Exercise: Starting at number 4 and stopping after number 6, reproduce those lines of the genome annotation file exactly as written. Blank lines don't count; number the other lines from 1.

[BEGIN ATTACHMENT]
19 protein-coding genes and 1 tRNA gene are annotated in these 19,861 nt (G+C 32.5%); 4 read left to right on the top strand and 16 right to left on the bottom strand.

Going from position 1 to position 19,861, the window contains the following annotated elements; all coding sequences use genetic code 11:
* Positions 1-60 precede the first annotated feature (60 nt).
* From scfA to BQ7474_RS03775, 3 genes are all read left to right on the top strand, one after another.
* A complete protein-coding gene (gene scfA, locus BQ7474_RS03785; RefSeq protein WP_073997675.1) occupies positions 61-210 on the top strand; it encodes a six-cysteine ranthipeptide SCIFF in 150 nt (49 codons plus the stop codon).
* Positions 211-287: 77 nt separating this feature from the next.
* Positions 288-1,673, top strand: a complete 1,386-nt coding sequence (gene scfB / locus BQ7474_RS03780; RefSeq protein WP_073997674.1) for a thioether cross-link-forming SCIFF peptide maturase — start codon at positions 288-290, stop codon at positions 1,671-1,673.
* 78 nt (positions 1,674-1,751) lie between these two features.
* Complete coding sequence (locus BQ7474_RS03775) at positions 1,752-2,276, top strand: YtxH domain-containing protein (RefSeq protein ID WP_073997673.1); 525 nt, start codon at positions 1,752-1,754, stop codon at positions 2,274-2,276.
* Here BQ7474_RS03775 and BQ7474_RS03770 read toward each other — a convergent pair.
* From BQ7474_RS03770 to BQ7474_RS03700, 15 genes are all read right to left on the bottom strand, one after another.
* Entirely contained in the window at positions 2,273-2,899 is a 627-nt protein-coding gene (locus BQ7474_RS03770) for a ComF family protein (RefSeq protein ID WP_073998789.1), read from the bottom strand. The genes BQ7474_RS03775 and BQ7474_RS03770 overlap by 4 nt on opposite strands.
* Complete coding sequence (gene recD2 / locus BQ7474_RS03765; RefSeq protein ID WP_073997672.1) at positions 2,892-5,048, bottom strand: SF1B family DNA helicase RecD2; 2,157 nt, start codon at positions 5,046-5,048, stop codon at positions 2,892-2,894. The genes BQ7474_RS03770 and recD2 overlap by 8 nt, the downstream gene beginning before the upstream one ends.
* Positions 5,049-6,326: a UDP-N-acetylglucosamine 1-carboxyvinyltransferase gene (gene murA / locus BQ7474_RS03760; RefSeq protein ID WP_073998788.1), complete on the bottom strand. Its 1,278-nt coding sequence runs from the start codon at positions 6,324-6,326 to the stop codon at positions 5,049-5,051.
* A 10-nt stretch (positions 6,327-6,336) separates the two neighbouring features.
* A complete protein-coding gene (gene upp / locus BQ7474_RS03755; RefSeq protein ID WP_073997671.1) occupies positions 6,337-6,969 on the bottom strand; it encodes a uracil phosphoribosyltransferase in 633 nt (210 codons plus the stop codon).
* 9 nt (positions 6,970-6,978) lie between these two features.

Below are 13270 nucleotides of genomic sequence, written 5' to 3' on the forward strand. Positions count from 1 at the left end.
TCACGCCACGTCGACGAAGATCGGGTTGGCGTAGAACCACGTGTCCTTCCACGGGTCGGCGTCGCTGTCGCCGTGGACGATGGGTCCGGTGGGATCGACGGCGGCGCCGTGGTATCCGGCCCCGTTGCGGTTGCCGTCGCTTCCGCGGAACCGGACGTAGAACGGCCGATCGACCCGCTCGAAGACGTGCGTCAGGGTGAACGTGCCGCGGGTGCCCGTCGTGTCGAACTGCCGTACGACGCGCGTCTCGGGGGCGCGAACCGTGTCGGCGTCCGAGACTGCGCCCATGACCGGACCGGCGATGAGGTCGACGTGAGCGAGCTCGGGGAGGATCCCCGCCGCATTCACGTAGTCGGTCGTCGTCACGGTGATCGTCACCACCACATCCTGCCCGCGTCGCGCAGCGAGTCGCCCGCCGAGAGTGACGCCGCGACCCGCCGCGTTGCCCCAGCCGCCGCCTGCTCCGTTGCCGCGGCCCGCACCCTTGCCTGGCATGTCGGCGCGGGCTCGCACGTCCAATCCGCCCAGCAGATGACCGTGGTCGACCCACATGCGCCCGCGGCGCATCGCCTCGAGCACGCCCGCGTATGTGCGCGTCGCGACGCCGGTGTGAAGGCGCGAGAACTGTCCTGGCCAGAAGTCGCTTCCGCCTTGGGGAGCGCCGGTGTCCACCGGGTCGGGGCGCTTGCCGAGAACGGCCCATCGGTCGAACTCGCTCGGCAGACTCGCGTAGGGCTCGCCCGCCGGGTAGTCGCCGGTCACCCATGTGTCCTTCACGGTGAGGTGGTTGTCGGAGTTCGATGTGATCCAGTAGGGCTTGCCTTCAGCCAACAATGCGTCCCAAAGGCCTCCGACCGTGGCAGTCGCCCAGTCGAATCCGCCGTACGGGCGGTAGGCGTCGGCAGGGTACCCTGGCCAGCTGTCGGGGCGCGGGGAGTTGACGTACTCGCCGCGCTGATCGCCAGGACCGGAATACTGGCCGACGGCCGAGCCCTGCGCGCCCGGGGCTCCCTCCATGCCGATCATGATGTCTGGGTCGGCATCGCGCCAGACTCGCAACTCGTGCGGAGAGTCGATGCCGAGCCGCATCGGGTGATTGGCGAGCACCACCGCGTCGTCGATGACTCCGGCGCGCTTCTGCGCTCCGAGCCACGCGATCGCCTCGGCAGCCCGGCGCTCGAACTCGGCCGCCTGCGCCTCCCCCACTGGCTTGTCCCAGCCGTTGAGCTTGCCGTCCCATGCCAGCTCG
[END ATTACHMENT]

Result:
* From scfA to BQ7474_RS03775, 3 genes are all read left to right on the top strand, one after another.
* A complete protein-coding gene (gene scfA, locus BQ7474_RS03785; RefSeq protein WP_073997675.1) occupies positions 61-210 on the top strand; it encodes a six-cysteine ranthipeptide SCIFF in 150 nt (49 codons plus the stop codon).
* Positions 211-287: 77 nt separating this feature from the next.